Based on this the Rambam (Laws of Prayer 1:2), rules that a person should first praise G'd and then ask for his needs. After that, he should thank G'd for the goodness that He has bestowed upon him. There is an apparent difference between the Talmud's statement and the Rambam's ruling. The Talmud only enumerated two parts to prayer, praise of G'd and requests for personal needs. So where is the source of the Rambam's ruling that one should express thanks and appreciation at the end of one's prayer?
Before answering this question, I would like to share an amazing insight from Rabbi Chaim Shmulevitz, the late Rosh Hayeshiva of the famous Mir Yeshiva. Rabbi Shmulevitz points out that the only commandment where the Torah obligates us to prostrate ourselves is when we bring the first fruit. As it says, (Devarim 26:2-10): "And you shall take of the first fruit of the earth … and you shall place it in a basket … and you shall place it in front of HASHEM your G'd, and you shall prostrate yourself before HASHEM your G'd." Rabbi Shmulevitz explains that when we prostrate ourselves we express the ultimate acknowledgment that, although we have diligently worked our fields, we realize that we, ourselves, have no ability to do anything; rather, everything is G'd-given. However hard a person works in his field, nothing would grow without the rain falling, the sun shining, and the earth providing all the necessary nutrients to allow the produce to grow and develop. When the farmer prostrates himself when he brings his first fruit, he expresses the highest form of gratitude to G'd. It shows that whatever he has, and however much effort he has exerted, nothing would have been produced if not for G'd's blessings.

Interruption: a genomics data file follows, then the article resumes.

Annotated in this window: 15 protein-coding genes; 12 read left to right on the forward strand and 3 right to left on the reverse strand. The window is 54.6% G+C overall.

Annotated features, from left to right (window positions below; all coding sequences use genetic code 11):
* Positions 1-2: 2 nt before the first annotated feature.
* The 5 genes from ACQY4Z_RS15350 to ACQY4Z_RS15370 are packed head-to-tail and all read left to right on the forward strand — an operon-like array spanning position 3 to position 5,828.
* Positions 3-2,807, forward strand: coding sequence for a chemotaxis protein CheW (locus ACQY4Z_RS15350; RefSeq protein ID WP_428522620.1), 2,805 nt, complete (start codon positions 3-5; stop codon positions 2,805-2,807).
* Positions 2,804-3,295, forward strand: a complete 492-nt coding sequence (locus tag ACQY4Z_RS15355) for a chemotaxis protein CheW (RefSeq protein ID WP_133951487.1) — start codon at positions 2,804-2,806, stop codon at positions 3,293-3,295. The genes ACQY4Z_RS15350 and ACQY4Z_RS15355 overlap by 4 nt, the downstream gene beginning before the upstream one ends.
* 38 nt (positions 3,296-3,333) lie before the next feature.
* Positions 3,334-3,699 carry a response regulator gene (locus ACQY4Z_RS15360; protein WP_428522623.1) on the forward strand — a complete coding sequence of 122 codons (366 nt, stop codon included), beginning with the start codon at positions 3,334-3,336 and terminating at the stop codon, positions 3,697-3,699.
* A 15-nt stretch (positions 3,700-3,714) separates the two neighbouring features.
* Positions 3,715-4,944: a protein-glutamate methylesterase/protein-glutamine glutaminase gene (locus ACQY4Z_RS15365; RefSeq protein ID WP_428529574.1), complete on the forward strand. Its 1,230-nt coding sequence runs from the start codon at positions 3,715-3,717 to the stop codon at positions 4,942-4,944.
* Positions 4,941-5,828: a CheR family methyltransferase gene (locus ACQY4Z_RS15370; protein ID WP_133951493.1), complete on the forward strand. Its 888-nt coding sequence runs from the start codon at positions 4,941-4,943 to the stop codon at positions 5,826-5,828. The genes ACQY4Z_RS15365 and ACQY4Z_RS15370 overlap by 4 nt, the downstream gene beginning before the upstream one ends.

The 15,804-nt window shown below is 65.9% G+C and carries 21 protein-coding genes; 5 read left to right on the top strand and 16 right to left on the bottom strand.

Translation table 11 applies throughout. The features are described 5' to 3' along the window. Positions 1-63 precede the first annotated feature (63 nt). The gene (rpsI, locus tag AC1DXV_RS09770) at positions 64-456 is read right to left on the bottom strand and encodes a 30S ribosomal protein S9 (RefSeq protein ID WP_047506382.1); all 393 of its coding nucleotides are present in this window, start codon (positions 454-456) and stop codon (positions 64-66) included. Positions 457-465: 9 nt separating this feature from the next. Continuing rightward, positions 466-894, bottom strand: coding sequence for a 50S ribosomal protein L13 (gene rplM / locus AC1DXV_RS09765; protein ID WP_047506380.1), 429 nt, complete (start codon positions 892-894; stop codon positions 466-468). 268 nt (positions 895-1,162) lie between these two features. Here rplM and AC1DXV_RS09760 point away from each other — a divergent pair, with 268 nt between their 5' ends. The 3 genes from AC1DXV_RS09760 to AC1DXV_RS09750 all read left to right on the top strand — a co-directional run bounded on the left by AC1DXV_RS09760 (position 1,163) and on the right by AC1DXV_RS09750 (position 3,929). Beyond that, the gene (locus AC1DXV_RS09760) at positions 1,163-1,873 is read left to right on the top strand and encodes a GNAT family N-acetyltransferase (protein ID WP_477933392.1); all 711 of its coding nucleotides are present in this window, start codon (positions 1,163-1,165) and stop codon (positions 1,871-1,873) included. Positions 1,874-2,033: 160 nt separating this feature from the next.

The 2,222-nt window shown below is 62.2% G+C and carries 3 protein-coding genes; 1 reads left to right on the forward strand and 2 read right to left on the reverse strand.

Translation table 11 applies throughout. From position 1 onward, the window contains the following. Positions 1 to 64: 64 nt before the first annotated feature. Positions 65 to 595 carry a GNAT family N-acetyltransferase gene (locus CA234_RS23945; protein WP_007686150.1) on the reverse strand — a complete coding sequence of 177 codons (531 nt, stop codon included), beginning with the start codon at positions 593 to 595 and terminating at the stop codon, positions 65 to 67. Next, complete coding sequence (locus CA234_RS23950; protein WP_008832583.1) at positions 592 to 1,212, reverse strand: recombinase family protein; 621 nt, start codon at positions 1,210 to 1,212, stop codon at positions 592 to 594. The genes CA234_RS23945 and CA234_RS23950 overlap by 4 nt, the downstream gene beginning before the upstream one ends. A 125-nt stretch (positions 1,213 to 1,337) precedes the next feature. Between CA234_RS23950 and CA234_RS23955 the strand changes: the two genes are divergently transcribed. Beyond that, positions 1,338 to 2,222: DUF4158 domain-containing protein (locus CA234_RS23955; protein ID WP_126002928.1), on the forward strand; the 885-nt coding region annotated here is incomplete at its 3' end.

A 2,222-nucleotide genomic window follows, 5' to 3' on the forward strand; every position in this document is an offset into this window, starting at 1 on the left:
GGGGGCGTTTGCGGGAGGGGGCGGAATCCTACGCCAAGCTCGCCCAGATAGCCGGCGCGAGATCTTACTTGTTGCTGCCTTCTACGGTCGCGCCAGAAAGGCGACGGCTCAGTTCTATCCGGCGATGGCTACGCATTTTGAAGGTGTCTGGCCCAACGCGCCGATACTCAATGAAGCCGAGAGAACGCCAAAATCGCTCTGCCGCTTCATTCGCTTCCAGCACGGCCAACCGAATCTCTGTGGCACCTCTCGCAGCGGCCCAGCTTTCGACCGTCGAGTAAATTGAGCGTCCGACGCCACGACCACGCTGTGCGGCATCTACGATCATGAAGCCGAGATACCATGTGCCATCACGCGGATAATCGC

Dependent on G'd
Says Rabbi Shmulevitz, Moses saw that the day would come when the Jewish people would not be able to bring the first fruit of their labour to acknowledge that everything comes from G'd. He understood that this powerful message would need to be replaced. Moses decided the appropriate time would be when we pray and asks for our personal needs. At that time, we express how dependent we are on G'd and His blessings, and we cannot achieve anything without G'd's help. At that same time, we must show our gratitude for all of G'd's blessings.
Mercy for our daily needs